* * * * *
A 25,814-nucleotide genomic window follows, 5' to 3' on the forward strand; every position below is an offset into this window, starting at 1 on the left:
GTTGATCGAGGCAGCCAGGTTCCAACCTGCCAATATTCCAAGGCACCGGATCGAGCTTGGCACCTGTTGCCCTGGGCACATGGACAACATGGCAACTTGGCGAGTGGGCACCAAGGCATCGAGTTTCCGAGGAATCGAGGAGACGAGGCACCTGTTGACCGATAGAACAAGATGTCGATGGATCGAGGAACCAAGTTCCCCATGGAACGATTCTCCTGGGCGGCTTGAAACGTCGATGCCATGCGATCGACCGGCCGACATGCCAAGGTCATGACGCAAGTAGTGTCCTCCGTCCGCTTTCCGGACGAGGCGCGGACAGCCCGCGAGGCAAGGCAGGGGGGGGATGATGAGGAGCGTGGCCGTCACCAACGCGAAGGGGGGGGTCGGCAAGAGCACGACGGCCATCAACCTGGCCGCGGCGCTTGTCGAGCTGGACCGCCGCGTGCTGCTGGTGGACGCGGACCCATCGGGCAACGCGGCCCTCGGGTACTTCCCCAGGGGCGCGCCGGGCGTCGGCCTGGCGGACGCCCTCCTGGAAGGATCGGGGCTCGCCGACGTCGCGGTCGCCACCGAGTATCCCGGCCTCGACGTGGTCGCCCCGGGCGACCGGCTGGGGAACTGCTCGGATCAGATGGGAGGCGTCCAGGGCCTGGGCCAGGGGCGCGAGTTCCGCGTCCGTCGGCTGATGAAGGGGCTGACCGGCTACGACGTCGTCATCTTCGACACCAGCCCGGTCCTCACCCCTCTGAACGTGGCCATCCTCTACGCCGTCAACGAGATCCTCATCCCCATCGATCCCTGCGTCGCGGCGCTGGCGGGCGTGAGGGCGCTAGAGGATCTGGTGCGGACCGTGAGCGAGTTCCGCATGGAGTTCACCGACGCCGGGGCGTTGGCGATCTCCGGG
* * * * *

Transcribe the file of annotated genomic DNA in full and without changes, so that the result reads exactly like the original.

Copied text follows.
A 25,814-nucleotide genomic window follows, 5' to 3' on the forward strand; every position below is an offset into this window, starting at 1 on the left:
GTTGATCGAGGCAGCCAGGTTCCAACCTGCCAATATTCCAAGGCACCGGATCGAGCTTGGCACCTGTTGCCCTGGGCACATGGACAACATGGCAACTTGGCGAGTGGGCACCAAGGCATCGAGTTTCCGAGGAATCGAGGAGACGAGGCACCTGTTGACCGATAGAACAAGATGTCGATGGATCGAGGAACCAAGTTCCCCATGGAACGATTCTCCTGGGCGGCTTGAAACGTCGATGCCATGCGATCGACCGGCCGACATGCCAAGGTCATGACGCAAGTAGTGTCCTCCGTCCGCTTTCCGGACGAGGCGCGGACAGCCCGCGAGGCAAGGCAGGGGGGGGATGATGAGGAGCGTGGCCGTCACCAACGCGAAGGGGGGGGTCGGCAAGAGCACGACGGCCATCAACCTGGCCGCGGCGCTTGTCGAGCTGGACCGCCGCGTGCTGCTGGTGGACGCGGACCCATCGGGCAACGCGGCCCTCGGGTACTTCCCCAGGGGCGCGCCGGGCGTCGGCCTGGCGGACGCCCTCCTGGAAGGATCGGGGCTCGCCGACGTCGCGGTCGCCACCGAGTATCCCGGCCTCGACGTGGTCGCCCCGGGCGACCGGCTGGGGAACTGCTCGGATCAGATGGGAGGCGTCCAGGGCCTGGGCCAGGGGCGCGAGTTCCGCGTCCGTCGGCTGATGAAGGGGCTGACCGGCTACGACGTCGTCATCTTCGACACCAGCCCGGTCCTCACCCCTCTGAACGTGGCCATCCTCTACGCCGTCAACGAGATCCTCATCCCCATCGATCCCTGCGTCGCGGCGCTGGCGGGCGTGAGGGCGCTAGAGGATCTGGTGCGGACCGTGAGCGAGTTCCGCATGGAGTTCACCGACGCCGGGGCGTTGGCGATCTCCGGG